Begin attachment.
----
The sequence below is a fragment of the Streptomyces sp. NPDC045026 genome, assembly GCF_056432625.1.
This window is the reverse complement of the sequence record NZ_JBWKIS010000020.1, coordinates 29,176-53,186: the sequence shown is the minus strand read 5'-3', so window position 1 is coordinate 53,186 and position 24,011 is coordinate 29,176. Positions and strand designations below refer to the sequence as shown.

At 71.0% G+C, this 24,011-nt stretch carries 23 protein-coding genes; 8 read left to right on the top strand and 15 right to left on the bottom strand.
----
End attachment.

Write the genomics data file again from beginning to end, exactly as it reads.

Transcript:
The sequence below is a fragment of the Streptomyces sp. NPDC045026 genome, assembly GCF_056432625.1.
This window is the reverse complement of the sequence record NZ_JBWKIS010000020.1, coordinates 29,176-53,186: the sequence shown is the minus strand read 5'-3', so window position 1 is coordinate 53,186 and position 24,011 is coordinate 29,176. Positions and strand designations below refer to the sequence as shown.

At 71.0% G+C, this 24,011-nt stretch carries 23 protein-coding genes; 8 read left to right on the top strand and 15 right to left on the bottom strand.